I realized that contests bring out the worst feelings of inadequacy and insecurity in me. It’s me waiting in line to get picked last for baseball or buckling under pressure while playing the theme to “St. Elmo’s Fire” at the talent show.

I know not all contests are created equally and the level of talent for Philly’s Funniest is authentic and genuinely gauged and governed by a discipline that may not exist with many other contests. I deflected early anxieties around contests (be they visible or invisible like the dreaded SATs) by convincing myself that by putting myself in situations that were merit-based, my natural talents would be recognized and eventually, rewarded.

The truth is that the world really runs in parallel paths. In a balanced way, (though not always 50/50), those with talent will rise and often be put in a battle or contest against those who also deserve to be there. Perhaps next year, I will convince myself that I at least have earned the right to try.

Comedy is a master and I am her slave,
Marc





Youth is (not) Wasted on the Young

20 06 2015
Youth is (Not) Wasted on the Young.

Youth is (Not) Wasted on the Young.

You have probably heard the saying that “Youth is wasted on the young.” The idea is that younger people don’t know how good they have it or may take their youth for granted. I used to buy into that. Not any more.
I had an epiphany recently. I went to see a dueling piano band at Howl at the Moon in Philadelphia. They were fantastic. I love live music and the energy and talent was palatable.
When I first was there, it was not even 8 PM yet. I enjoyed listening to them play and the room was yet to be filled but represented people of different age groups – from 20s through much older. By 10 PM, the demographic noticeably changed where the room was packed with college aged kids. I have to say, that by the time they celebrated another person’s 21st birthday, I decided I did not have enough beer in me to deal anymore…that and the music selection noticeably changed.
It is important to know when to leave and by 10:30, it was time. I am not 21 and there is a difference. That being said, watching so many young people raising arms in the air while spilling drinks on each other, smiling, dancing – you get the picture – did make me reflect. When does this type of fun stop for the rest of us? Why does acting stupid and enjoying friends with song, dance and an adult beverage every now and then often get relegated to the wedding or Bar Mitzvah ceremony?
I don’t think youth is wasted on the young at all. I think those guys know exactly how good they have it. That’s why they are celebrating so much. Inherently, all they have to do is look around at their parents, their bosses, teachers – basically anyone born before 1990 and see how their lives are most likely to turn out. Carpe Diem is their mantra. Youth is not wasted on the young – it is ignored by the rest of us.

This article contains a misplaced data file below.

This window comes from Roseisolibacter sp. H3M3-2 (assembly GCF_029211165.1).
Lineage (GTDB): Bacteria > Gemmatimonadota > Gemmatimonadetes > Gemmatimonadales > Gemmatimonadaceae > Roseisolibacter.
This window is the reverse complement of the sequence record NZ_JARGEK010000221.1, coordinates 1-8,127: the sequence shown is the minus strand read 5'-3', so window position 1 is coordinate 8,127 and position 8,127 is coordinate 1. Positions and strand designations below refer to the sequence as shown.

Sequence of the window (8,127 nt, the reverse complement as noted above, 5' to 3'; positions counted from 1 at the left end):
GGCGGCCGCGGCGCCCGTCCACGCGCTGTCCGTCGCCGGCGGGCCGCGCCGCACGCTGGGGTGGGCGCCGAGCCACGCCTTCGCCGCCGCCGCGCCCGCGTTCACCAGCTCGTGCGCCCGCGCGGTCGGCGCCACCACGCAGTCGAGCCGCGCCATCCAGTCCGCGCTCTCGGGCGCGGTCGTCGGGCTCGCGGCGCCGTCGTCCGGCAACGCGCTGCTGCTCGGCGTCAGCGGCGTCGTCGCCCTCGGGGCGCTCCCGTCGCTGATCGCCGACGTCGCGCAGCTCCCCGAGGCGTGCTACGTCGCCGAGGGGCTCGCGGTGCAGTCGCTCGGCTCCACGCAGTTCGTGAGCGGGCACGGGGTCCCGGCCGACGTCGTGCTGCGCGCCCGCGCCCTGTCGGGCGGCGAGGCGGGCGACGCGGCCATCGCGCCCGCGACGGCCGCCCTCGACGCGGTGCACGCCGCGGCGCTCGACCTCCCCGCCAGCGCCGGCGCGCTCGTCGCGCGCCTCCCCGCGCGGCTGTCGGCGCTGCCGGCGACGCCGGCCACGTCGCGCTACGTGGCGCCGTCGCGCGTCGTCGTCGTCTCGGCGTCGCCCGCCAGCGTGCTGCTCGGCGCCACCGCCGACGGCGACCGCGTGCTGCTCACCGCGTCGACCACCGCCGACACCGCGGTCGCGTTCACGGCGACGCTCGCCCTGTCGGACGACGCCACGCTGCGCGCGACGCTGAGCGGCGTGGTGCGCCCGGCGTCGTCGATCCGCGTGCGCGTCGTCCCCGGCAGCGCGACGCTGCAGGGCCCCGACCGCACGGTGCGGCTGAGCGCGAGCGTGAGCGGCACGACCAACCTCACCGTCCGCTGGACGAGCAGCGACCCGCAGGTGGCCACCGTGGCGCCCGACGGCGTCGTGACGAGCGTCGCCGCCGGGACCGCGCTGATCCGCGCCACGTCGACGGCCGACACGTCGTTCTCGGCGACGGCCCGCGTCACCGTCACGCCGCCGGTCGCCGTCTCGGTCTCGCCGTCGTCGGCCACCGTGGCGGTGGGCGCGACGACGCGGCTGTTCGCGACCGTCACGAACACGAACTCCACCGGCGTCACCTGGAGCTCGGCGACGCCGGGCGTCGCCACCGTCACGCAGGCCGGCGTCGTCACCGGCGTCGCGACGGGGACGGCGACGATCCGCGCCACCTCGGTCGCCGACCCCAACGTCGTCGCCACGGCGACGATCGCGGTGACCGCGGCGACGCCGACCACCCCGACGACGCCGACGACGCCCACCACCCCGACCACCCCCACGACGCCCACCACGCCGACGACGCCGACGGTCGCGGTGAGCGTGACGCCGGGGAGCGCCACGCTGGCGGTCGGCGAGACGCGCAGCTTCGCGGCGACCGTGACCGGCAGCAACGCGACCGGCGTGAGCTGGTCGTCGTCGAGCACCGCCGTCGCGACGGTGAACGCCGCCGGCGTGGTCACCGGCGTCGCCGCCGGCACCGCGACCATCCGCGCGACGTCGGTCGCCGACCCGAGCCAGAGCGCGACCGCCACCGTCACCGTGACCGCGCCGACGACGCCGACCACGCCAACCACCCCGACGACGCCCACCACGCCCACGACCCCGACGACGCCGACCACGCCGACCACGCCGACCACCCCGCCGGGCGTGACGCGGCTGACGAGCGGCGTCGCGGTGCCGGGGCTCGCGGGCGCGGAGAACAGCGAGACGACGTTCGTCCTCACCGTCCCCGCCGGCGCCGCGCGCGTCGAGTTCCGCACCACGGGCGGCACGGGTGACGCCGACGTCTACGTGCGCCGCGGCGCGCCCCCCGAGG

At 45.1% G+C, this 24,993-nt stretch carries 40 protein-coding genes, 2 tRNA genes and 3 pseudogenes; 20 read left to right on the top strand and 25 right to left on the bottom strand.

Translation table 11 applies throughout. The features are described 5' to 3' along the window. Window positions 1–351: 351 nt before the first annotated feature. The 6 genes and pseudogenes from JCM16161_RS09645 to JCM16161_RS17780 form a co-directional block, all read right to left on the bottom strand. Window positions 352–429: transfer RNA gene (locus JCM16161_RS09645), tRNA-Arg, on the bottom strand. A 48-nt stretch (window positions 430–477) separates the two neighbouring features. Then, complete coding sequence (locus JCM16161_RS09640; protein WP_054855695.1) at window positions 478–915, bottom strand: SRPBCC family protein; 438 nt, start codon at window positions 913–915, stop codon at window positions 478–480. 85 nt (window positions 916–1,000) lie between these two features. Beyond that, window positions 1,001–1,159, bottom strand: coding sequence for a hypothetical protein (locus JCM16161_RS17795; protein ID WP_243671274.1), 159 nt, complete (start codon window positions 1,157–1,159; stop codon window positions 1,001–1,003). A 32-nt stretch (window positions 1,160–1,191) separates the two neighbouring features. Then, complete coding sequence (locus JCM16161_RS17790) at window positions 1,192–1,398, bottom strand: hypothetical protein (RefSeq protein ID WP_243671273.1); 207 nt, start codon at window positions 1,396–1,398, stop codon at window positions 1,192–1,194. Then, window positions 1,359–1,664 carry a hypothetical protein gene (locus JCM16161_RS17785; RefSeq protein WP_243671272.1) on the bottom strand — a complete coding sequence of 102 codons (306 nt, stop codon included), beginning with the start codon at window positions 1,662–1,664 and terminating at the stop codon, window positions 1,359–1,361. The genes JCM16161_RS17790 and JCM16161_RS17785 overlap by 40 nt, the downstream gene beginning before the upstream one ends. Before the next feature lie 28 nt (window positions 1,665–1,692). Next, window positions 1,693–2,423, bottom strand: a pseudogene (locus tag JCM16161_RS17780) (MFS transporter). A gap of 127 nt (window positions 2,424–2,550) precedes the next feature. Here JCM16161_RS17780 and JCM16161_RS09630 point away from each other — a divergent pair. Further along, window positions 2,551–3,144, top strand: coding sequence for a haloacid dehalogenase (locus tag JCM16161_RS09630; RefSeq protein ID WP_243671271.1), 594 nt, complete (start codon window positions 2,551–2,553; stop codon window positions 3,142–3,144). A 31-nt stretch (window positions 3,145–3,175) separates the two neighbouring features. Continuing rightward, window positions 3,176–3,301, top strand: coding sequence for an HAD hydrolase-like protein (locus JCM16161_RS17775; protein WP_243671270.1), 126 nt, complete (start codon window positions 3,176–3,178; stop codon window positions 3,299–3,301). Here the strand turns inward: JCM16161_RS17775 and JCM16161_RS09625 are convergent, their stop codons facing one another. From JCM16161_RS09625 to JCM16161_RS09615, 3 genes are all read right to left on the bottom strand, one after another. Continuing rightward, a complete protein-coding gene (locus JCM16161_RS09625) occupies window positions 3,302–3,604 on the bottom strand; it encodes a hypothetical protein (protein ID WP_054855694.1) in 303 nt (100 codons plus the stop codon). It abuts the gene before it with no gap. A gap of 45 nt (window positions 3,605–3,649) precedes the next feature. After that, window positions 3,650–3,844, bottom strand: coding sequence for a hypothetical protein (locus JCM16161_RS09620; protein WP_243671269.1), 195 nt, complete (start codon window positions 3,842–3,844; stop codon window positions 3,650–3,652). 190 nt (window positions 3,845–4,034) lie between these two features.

I say “it” and not “they” because I am really referring to the state of youthfulness. To me, the distinction between being youthful and “acting your age” is the same distinction between being confident but “not being arrogant or cocky”. It is subtle but distinct nuance.
I am not convinced that people really get that, particularly in our good vs. evil society that is referenced on Facebook, Fox News, CNN, etc. Admittedly, I think I struggled with this distinction for a long time. It was why I kept my hair short, my comedy relegated to a notebook never to leave my pocket, my music hidden in an iPhone app and my voice suppressed with the exception of a few friends.
Youthfulness is about expression and exploration and there is no reason at all that this needs to stop once someone enters “the real world.”. How does someone even experience the real world without expression or exploration? I think these two things are part and parcel of innovation, learning valuable lessons and living. It is really about ignoring fear. Exploring new things and expressing oneself are very vulnerable things to do. They often lead to embarrassment, failure and things that are not as acceptable as you grow older. But it is incredibly exciting at the same time. Maybe that is why some people say “life is a roller coaster” – it is scary but a thrill.
It is not a coincidence that so many successful artists and entrepreneurs are so damn young. They’re not smarter than people twice their age. They are just more fearless. They have chosen not to make excuses for their passions or their approach regardless of what people think.
We could do so much more if we didn’t think of youth as an age demographic and rather as a state of mind. I am hopeful. Now if we can get the rest of society to catch up, we could really do something.
Until next time,
Marc